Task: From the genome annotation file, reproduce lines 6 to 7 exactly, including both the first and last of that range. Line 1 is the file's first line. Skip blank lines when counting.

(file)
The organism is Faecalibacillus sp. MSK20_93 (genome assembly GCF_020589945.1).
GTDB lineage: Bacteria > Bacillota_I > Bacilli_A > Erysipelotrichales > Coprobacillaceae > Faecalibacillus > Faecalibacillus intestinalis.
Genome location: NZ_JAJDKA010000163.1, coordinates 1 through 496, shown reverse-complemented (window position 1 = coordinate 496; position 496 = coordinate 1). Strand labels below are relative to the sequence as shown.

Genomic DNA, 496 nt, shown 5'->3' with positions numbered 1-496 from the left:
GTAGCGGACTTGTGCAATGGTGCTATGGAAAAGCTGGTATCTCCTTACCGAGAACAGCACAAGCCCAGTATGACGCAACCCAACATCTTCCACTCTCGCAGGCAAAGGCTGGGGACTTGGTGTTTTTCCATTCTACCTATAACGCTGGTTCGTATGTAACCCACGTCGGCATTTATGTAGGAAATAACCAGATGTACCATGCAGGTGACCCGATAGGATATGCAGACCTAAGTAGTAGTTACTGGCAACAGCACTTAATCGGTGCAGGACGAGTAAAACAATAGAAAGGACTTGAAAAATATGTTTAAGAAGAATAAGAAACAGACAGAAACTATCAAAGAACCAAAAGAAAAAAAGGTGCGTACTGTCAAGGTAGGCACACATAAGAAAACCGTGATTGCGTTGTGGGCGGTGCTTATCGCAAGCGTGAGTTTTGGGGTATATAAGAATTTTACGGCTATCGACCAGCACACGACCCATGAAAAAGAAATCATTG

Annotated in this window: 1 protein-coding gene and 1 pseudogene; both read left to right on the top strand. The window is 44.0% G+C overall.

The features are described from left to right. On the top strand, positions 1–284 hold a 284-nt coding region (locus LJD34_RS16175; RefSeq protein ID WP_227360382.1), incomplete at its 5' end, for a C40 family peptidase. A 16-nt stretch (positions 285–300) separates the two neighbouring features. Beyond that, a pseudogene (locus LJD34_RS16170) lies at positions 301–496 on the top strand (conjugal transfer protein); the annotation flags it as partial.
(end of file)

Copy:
Annotated in this window: 1 protein-coding gene and 1 pseudogene; both read left to right on the top strand. The window is 44.0% G+C overall.

The features are described from left to right. On the top strand, positions 1–284 hold a 284-nt coding region (locus LJD34_RS16175; RefSeq protein ID WP_227360382.1), incomplete at its 5' end, for a C40 family peptidase. A 16-nt stretch (positions 285–300) separates the two neighbouring features. Beyond that, a pseudogene (locus LJD34_RS16170) lies at positions 301–496 on the top strand (conjugal transfer protein); the annotation flags it as partial.